Reviewed: PreSonus StudioLive AR8c
PreSonus just keep pumping out top quality mixers at affordable prices! Whilst similar to its predecessors, the new StudioLive AR8c offers improved gain staging, EQ design, the addition of digital effects and - as the name suggests, USB-C compatibility.
Reviewed: Mackie ProFX12v3 12 Channel Professional Digital Mixer
The humble Mackie mixer has been a mainstay in rehearsal studios and practice spaces since (what feels like) the beginning of time and for good reason. Their intuitive pushbutton routing, rock-solid build quality and unobtrusive, desktop configuration have made them the ideal ‘set-and-forget’ solution for anyone with even a passing interest in sound reinforcement. Mackie make mixers with the civilian in mind and the ProFX12v3 carries on this commitment to accessibility and ease-of-use, but propels it into the modern age with upgrades fitting for an increasingly digital world.
Reviewed: TC Helicon Blender Portable Mixer
In this day and age, musicians face a burgeoning number of problems. Be it with the music industry, record labels or management, the road is littered with countless obstacles looking to impede your success. However, there has always been one glaring issue that has plagued artists since the dawn of time: sensitive neighbours. TC Helicon aims to alleviate all noise-related headaches with the Blender, a multi-channel stereo mixer which promises near-silent jam sessions for the whole band.
Reviewed: Denon DJ X1800 Prime Mixer
Sturdy and built with quality, the Denon DJ X1800 Prime Mixer packs unique features and additions that add to any professional level performance. Again similar to the Pioneer mixer format – it's fairly clean and clear to navigate and has a bunch of extra features without the overbearing, spaceship like, button and knob fest of other professional level mixers out there.
Reviewed: Radial Engineering KL-8 Keyboard Mixer
Radial is maybe the most well-known company for the more practical side of audio, recording and live performance. Their DIs (both mono and stereo, powered and passive) are found in venues all over the planet, their re-amp units nestled comfortably into 500-racks in studios everywhere and the Radial logo often sits unseen in the back-end of studio and live rigs; performing tasks night after night, session after session while flashier gear takes the limelight. Radial Engineering products are trusted, and rightly so. Their ingenious, inconspicuous, faithful products provide musicians and producers of all calibres the routing options that turn their wildest tonal imaginations into sound waves.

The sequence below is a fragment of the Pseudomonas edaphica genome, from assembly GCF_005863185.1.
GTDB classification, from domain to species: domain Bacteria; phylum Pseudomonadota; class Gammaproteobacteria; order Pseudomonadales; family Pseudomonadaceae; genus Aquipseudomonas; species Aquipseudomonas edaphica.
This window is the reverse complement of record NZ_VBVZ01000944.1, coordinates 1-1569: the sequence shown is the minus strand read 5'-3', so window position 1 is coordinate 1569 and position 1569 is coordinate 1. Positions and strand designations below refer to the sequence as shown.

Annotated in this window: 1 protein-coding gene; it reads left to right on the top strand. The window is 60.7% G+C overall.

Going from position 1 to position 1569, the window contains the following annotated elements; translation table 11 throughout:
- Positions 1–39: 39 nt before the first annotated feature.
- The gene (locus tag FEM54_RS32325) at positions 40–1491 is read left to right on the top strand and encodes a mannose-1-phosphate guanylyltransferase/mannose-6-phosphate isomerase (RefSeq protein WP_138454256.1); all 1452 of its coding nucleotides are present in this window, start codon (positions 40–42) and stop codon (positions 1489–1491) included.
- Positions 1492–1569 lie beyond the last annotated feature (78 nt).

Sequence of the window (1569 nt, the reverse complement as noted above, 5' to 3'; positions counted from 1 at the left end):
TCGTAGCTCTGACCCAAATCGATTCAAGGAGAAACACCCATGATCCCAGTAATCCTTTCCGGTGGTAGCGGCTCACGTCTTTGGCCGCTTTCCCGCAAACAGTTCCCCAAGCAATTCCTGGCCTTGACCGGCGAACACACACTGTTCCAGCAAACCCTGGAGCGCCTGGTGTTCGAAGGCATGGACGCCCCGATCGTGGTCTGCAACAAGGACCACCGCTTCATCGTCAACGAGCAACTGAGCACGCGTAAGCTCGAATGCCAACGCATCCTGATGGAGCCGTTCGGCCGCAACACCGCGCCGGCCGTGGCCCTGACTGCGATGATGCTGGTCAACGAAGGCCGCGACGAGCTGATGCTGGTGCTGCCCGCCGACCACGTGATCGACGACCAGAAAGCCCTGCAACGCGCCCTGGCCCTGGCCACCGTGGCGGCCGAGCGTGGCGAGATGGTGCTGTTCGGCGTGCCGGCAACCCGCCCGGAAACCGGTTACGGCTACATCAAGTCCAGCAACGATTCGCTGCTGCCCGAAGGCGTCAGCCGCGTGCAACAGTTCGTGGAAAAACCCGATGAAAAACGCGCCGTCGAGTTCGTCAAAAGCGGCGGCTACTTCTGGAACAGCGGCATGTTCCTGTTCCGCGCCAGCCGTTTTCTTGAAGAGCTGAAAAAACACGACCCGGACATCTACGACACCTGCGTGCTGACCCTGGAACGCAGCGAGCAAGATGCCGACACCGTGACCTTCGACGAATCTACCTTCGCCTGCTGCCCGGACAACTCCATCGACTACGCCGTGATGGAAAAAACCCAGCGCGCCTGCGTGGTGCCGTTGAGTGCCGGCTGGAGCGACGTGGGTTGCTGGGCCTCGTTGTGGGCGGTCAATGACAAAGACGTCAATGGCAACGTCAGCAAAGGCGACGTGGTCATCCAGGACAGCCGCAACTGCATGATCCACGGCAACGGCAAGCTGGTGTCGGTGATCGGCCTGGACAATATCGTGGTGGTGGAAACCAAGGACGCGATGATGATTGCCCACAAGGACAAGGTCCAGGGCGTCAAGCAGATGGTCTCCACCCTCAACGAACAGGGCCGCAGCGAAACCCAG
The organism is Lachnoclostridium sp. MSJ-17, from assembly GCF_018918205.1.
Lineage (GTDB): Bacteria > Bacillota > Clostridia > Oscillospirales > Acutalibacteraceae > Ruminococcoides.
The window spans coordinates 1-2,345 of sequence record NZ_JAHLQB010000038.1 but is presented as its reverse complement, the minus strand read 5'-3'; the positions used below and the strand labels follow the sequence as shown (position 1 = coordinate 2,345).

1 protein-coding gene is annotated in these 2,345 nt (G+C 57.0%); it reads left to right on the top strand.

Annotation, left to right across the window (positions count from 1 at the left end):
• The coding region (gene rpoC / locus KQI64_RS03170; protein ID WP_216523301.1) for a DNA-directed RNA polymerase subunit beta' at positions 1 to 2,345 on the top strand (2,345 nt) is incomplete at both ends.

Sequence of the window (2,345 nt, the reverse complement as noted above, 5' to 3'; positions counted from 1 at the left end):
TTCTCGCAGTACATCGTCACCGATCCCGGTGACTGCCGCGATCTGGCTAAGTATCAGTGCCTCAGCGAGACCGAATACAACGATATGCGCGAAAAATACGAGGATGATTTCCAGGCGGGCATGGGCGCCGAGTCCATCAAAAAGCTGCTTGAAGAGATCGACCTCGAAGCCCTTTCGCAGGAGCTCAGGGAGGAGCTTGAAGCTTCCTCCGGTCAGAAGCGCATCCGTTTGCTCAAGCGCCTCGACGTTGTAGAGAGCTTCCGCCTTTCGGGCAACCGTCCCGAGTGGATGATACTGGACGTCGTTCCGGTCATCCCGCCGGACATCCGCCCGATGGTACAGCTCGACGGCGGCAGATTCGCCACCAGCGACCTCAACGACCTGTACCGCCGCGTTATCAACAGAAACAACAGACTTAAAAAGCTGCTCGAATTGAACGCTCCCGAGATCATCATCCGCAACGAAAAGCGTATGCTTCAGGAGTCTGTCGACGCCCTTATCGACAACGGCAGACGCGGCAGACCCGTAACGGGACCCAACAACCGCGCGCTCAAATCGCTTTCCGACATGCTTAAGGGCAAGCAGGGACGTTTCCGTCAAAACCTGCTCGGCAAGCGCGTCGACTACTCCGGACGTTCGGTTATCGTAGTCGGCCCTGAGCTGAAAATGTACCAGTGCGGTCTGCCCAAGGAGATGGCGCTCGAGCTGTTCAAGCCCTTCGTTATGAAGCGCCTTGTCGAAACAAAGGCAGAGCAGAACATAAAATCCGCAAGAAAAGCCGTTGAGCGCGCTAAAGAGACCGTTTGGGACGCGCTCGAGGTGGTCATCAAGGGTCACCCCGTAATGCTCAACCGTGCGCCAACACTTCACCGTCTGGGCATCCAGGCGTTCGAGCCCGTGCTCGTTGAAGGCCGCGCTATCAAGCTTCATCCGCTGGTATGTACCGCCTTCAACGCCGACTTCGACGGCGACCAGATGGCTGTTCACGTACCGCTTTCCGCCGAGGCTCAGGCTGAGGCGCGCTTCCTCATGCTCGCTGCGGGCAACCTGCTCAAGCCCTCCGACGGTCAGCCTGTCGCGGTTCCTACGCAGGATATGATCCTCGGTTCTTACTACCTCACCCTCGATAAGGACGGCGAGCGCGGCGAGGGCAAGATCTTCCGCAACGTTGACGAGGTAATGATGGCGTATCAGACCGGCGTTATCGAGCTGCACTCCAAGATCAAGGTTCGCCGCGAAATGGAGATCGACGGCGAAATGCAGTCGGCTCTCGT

Reviewed: Allen & Heath Qu-SB Compact Digital Mixer
There are a lot of compact digital mixers on the market these days, offering all manner of configurations and various interfacing options. They’re really only limited to the physical connectivity on offer, as the software capabilities can always grow with the needs of the user base. Now, I’ll come out and say it right from the get-go: I have seen and used my fair share of various compact digital mixers, but I certainly believe the one that most took my fancy over the last ten years is the Allen & Heath Qu-SB compact digital mixer.
Reviewed: Yamaha SessionCake SC-01 & SC-02
Every now and then, a new device comes along that makes us all stop and wonder why no-one has come up with something like that before. And of course, when a new device like this comes along, it usually opens up new channels of creativity and enjoyment. It is often Japan that comes up with these fun little devices that get our attention and intrigue, and that is certainly the case with the latest offering from Yamaha. The esteemed company has delivered a new concept in practise tools for guitar, keyboard, vocals and just about any instrument that you can plug in. In two brightly coloured devices, the SC-01 and the SC-02 offer us a new way to get together with friends, whilst totally separating ourselves from one another at the same time. It’s time we all took a look at the SessionCake, and apparently we’re invited to take a bite.
Reviewed: ART Pro Audio Tube Mix
More and more gear is touchscreen-enabled these days, which is great for many applications. There have also been several successful takes at tablet apps that function as touchscreen interfaces for DAWs; it’s just how a lot of people want to work today. But admit it - it feels like there’s something missing. The accuracy and real-time feedback of a physical knob on a mixer channel still just works. ART has always been about combining technology and practicality, and the Tube Mix audio interface brings mixers back - way back - to a time when they were finished in wood grain and were all about controls you could actually touch.